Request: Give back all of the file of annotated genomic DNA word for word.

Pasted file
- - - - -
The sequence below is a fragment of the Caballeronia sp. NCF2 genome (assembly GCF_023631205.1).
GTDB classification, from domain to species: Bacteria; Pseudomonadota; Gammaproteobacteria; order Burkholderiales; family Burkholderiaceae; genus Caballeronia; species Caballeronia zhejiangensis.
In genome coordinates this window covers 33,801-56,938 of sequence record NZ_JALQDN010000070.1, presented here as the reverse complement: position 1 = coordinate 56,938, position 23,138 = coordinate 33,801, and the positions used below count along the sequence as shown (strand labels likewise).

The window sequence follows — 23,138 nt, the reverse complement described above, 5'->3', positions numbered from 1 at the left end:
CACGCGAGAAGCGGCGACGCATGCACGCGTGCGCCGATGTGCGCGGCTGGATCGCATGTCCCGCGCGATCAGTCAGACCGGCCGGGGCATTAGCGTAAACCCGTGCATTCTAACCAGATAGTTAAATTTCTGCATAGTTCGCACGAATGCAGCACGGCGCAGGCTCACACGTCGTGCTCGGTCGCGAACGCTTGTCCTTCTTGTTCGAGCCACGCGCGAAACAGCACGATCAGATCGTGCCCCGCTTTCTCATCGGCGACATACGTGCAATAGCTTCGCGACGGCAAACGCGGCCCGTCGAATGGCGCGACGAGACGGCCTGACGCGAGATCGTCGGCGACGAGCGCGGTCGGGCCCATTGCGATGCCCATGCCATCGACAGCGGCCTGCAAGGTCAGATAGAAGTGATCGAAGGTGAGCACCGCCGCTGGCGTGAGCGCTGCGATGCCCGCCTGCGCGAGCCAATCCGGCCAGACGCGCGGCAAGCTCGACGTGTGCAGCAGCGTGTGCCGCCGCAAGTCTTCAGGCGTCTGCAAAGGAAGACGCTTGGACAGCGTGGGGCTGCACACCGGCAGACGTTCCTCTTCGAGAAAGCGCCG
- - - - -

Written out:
The sequence below is a fragment of the Caballeronia sp. NCF2 genome (assembly GCF_023631205.1).
GTDB classification, from domain to species: Bacteria; Pseudomonadota; Gammaproteobacteria; order Burkholderiales; family Burkholderiaceae; genus Caballeronia; species Caballeronia zhejiangensis.
In genome coordinates this window covers 33,801-56,938 of sequence record NZ_JALQDN010000070.1, presented here as the reverse complement: position 1 = coordinate 56,938, position 23,138 = coordinate 33,801, and the positions used below count along the sequence as shown (strand labels likewise).

The window sequence follows — 23,138 nt, the reverse complement described above, 5'->3', positions numbered from 1 at the left end:
CACGCGAGAAGCGGCGACGCATGCACGCGTGCGCCGATGTGCGCGGCTGGATCGCATGTCCCGCGCGATCAGTCAGACCGGCCGGGGCATTAGCGTAAACCCGTGCATTCTAACCAGATAGTTAAATTTCTGCATAGTTCGCACGAATGCAGCACGGCGCAGGCTCACACGTCGTGCTCGGTCGCGAACGCTTGTCCTTCTTGTTCGAGCCACGCGCGAAACAGCACGATCAGATCGTGCCCCGCTTTCTCATCGGCGACATACGTGCAATAGCTTCGCGACGGCAAACGCGGCCCGTCGAATGGCGCGACGAGACGGCCTGACGCGAGATCGTCGGCGACGAGCGCGGTCGGGCCCATTGCGATGCCCATGCCATCGACAGCGGCCTGCAAGGTCAGATAGAAGTGATCGAAGGTGAGCACCGCCGCTGGCGTGAGCGCTGCGATGCCCGCCTGCGCGAGCCAATCCGGCCAGACGCGCGGCAAGCTCGACGTGTGCAGCAGCGTGTGCCGCCGCAAGTCTTCAGGCGTCTGCAAAGGAAGACGCTTGGACAGCGTGGGGCTGCACACCGGCAGACGTTCCTCTTCGAGAAAGCGCCG